The BBC's Watchdog programme is making headlines for all the wrong reasons this morning, with news that it gave out inaccurate information to mobile phone users.
Here at the TV Licensing Blog we absolutely love Watchdog. We find it hysterical that the BBC dedicates a whole hour of its prime time schedule to the pretence that it's a consumer champion, oh so virtuous and whiter than white.
In reality the same BBC has overseen years of sex abuse, corruption, incompetence and financial impropriety. Every day the BBC authorises TV Licensing to harass and intimidate thousands of people it knows do not require a TV licence.
In the programme broadcast on BBC One last Thursday evening, presenter Anne Robinson explained how criminals were stealing handsets and deliberately running up bills by calling premium rate numbers they had a stake in.
In many cases the mobile phone providers have claimed that the victim of the theft is responsible for call charges incurred before they reported the theft.
The programme led with the offending segment, which went as follows:
Anne Robinson (AR): Before that, mobile phones.
Hundreds of thousands of handsets are stolen each year. This sort of crime is huge and even has its own dedicated police team, because phones are no longer only stolen to be sold - instead criminals use them in a sophisticated scam whereby they rake in millions of pounds making continuous calls.
Now, you'd assume that since these calls happen after your phone has vanished, the networks wouldn't be pursuing you for the call. Wrong.
Riz Latif (RL): Nearly every single adult in Britain now uses a mobile phone, but it's not just of value to you - it's of value to thieves too.
That means if yours is stolen, you could have a lot more to deal with than just the trauma of the theft and the hassle of getting a new handset, because the biggest shock of all might not come until the end of the month, when your next bill arrives.
Orange customer Darren Buckley's mobile phone fell into the wrong hands last March and now he's desperately paying the price.
Darren Buckley (DB): I went on holiday to Barcelona with a friend of mine to watch the football, just for a couple of days. I got back to the hotel in the taxi and realised I'd lost the phone.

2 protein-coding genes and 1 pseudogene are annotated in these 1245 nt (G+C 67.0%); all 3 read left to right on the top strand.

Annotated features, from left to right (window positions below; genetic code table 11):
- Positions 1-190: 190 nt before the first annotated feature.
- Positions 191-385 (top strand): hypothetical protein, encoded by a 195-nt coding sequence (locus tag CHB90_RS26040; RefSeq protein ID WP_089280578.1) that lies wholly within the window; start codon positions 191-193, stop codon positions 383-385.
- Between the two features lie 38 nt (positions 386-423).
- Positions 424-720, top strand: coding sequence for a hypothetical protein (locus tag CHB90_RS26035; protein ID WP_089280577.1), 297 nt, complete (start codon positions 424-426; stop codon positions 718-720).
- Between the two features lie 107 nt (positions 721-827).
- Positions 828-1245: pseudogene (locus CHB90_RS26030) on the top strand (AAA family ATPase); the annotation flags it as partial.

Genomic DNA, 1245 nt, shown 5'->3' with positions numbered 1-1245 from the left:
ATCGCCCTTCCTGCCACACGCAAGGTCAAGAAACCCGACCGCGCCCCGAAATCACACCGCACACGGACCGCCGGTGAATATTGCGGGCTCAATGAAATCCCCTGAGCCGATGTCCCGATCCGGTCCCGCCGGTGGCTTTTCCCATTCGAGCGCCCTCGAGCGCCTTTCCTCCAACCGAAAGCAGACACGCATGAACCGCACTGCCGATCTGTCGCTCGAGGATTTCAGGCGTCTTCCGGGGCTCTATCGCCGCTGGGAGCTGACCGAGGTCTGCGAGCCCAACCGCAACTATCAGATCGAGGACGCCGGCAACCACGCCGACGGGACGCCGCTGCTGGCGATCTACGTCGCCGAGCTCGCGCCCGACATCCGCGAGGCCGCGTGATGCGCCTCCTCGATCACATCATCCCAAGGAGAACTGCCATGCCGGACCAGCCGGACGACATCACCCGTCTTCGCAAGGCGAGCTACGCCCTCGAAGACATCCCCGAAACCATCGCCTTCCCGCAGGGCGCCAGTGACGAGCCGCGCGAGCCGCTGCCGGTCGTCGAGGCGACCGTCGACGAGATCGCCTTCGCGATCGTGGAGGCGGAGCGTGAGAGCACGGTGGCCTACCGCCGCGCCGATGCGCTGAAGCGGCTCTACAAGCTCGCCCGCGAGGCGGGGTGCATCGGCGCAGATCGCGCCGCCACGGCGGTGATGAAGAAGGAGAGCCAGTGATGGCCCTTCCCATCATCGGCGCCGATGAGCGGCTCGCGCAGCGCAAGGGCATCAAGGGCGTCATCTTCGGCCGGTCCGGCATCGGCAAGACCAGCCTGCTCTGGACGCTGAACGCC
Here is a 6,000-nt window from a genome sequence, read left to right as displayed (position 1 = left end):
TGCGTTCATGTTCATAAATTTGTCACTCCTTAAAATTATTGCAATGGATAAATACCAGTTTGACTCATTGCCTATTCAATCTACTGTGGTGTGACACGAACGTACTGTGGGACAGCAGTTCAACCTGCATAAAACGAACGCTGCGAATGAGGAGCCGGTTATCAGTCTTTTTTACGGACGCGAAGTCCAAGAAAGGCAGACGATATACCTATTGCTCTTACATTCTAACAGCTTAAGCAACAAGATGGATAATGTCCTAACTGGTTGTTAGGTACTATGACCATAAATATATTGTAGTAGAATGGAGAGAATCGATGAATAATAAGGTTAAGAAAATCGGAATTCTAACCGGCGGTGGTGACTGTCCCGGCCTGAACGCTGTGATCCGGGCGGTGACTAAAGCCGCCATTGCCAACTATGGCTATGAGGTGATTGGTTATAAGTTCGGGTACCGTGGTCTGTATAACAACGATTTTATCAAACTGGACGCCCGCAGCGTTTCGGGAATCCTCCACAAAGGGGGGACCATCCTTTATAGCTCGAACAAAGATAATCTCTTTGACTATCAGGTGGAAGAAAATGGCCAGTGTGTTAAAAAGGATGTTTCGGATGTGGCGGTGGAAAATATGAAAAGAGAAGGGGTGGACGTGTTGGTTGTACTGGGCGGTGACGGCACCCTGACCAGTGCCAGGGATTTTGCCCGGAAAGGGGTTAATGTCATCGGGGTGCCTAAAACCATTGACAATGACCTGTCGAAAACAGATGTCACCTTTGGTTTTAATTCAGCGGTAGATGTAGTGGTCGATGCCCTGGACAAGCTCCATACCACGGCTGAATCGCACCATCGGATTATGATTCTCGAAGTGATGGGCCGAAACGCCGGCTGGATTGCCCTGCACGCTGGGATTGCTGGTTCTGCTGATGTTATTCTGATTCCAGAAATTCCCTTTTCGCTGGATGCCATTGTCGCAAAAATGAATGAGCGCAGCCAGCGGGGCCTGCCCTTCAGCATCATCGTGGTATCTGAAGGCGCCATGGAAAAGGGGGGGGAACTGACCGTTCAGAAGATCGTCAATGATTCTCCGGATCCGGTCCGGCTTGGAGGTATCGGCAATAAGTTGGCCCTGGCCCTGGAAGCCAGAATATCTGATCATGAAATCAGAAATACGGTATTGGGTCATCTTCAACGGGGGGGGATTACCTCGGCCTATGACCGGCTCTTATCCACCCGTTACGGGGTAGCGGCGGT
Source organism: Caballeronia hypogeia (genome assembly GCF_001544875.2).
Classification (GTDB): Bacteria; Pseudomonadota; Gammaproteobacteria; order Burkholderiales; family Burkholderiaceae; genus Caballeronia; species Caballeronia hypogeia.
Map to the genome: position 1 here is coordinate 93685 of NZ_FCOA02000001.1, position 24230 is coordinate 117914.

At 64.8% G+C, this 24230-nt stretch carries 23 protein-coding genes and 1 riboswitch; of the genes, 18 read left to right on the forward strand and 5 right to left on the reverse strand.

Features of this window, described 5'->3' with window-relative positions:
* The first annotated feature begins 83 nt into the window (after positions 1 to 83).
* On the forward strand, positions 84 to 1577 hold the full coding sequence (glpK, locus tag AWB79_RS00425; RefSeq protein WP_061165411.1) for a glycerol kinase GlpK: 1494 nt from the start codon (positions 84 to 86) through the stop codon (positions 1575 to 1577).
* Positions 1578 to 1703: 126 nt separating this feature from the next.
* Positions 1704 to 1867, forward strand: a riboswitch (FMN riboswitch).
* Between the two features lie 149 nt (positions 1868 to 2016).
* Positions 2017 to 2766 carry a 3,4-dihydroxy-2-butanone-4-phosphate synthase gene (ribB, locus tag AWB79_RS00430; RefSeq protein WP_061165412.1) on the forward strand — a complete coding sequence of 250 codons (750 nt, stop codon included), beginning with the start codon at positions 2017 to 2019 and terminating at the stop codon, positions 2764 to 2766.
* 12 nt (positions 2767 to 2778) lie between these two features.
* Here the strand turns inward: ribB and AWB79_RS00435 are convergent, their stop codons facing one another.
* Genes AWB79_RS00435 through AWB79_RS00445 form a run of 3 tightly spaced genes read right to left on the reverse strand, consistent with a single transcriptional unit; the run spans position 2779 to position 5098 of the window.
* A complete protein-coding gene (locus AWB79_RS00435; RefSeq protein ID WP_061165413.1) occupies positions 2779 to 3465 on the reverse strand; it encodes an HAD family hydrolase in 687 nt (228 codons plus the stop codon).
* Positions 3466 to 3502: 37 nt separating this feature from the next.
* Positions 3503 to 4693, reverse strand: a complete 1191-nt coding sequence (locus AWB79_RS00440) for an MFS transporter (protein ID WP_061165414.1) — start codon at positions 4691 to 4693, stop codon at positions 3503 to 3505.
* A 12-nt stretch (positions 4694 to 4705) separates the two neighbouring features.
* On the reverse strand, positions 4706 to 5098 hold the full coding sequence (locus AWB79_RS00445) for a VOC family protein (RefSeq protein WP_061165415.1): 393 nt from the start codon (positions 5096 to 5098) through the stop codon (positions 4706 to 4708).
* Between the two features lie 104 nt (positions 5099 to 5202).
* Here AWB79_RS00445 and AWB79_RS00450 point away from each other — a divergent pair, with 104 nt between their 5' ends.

RL: Darren immediately rang home and asked his girlfriend to try and lock his phone remotely, using an online app. And all the signs were that this had worked.
DB: It reassured me a little bit. I thought "right, girlfriend's done it. I'll go and enjoy my holiday a little bit more".
As soon as I'd come home I rung up Orange straight away. I told them what had happened, obviously, they said "right, we'll cancel it".
RL: Darren thought no more about it, but then his bill arrived.
DB: The bill was for £2,144. I looked at it and there was just call after call. Every minute they were calling. I was gobsmacked.
RL: The app Darren's girlfriend had used to stop calls being made, hadn't worked.
In the 30 hours between the phone going missing and Darren reporting it stolen, someone had used it to make 200 calls, racking up charges of over £2,000 in the process.
But why would anyone need to make that many calls in such a short time? Are they desperate to talk to loved ones and friends? No. They are fraudsters, interested only in making money.
It's all part of a sophisticated crime. Getting hold of your phone is just the beginning. What these criminals are interested in is making calls - calls to premium rate lines that they own.
Calling these numbers can cost up to £3 a minute and whoever owns them gets a hefty chunk of that amount. So by using your phone to make calls, it's lining their pockets - and, they'll only stop when the provider eventually blocks the handset.
A complex premeditated crime, designed to be repeated time and time again, with Darren the unfortunate victim on this occasion.
So what do you think Orange did? Write off the debt? Not a chance.
DB: Orange said I was completely liable for the bill, up until the point that I reported it stolen. Normally my bill is £50 a month. It's quite clear that I never made them phone calls. After a bit of negotiation Orange knocked £600 off, but still leaving me with a bill of roughly £1,600.
RL: And it's not just Orange customers that receive little sympathy when their phones are stolen.
Vodafone customer James McMillan also had his phone taken whilst on a night out in Barcelona. And even though he had no idea who had it, he felt confident they wouldn't be able to use it.
James McMillan (JM): I had a PIN on my phone at the time, so I thought my phone was pretty secure, and I thought it was just stolen for the value of the handset.